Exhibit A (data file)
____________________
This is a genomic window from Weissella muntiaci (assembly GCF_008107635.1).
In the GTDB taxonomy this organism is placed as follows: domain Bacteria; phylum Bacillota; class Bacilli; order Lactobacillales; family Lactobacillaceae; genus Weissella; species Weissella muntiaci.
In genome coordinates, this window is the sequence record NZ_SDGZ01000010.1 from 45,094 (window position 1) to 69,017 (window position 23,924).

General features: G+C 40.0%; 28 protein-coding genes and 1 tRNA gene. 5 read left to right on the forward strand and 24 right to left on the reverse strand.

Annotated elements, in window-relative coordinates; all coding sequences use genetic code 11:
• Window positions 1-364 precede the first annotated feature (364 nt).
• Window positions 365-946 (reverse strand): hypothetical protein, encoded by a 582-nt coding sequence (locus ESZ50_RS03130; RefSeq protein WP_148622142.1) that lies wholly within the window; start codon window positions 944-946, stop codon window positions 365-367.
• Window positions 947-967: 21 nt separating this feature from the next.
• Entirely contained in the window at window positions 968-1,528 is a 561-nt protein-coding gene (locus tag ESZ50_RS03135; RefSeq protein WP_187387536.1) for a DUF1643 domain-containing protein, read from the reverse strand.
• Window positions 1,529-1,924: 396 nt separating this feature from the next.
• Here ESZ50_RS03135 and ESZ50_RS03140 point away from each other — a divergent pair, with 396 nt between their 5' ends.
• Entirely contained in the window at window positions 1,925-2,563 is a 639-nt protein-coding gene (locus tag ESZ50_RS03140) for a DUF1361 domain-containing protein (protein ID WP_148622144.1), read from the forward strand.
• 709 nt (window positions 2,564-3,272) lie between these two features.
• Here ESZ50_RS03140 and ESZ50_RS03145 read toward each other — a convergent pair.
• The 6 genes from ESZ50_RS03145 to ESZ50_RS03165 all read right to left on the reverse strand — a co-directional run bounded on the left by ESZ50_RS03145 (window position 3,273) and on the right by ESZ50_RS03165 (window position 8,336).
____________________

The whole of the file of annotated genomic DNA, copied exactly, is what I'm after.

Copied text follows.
This is a genomic window from Weissella muntiaci (assembly GCF_008107635.1).
In the GTDB taxonomy this organism is placed as follows: domain Bacteria; phylum Bacillota; class Bacilli; order Lactobacillales; family Lactobacillaceae; genus Weissella; species Weissella muntiaci.
In genome coordinates, this window is the sequence record NZ_SDGZ01000010.1 from 45,094 (window position 1) to 69,017 (window position 23,924).

General features: G+C 40.0%; 28 protein-coding genes and 1 tRNA gene. 5 read left to right on the forward strand and 24 right to left on the reverse strand.

Annotated elements, in window-relative coordinates; all coding sequences use genetic code 11:
• Window positions 1-364 precede the first annotated feature (364 nt).
• Window positions 365-946 (reverse strand): hypothetical protein, encoded by a 582-nt coding sequence (locus ESZ50_RS03130; RefSeq protein WP_148622142.1) that lies wholly within the window; start codon window positions 944-946, stop codon window positions 365-367.
• Window positions 947-967: 21 nt separating this feature from the next.
• Entirely contained in the window at window positions 968-1,528 is a 561-nt protein-coding gene (locus tag ESZ50_RS03135; RefSeq protein WP_187387536.1) for a DUF1643 domain-containing protein, read from the reverse strand.
• Window positions 1,529-1,924: 396 nt separating this feature from the next.
• Here ESZ50_RS03135 and ESZ50_RS03140 point away from each other — a divergent pair, with 396 nt between their 5' ends.
• Entirely contained in the window at window positions 1,925-2,563 is a 639-nt protein-coding gene (locus tag ESZ50_RS03140) for a DUF1361 domain-containing protein (protein ID WP_148622144.1), read from the forward strand.
• 709 nt (window positions 2,564-3,272) lie between these two features.
• Here ESZ50_RS03140 and ESZ50_RS03145 read toward each other — a convergent pair.
• The 6 genes from ESZ50_RS03145 to ESZ50_RS03165 all read right to left on the reverse strand — a co-directional run bounded on the left by ESZ50_RS03145 (window position 3,273) and on the right by ESZ50_RS03165 (window position 8,336).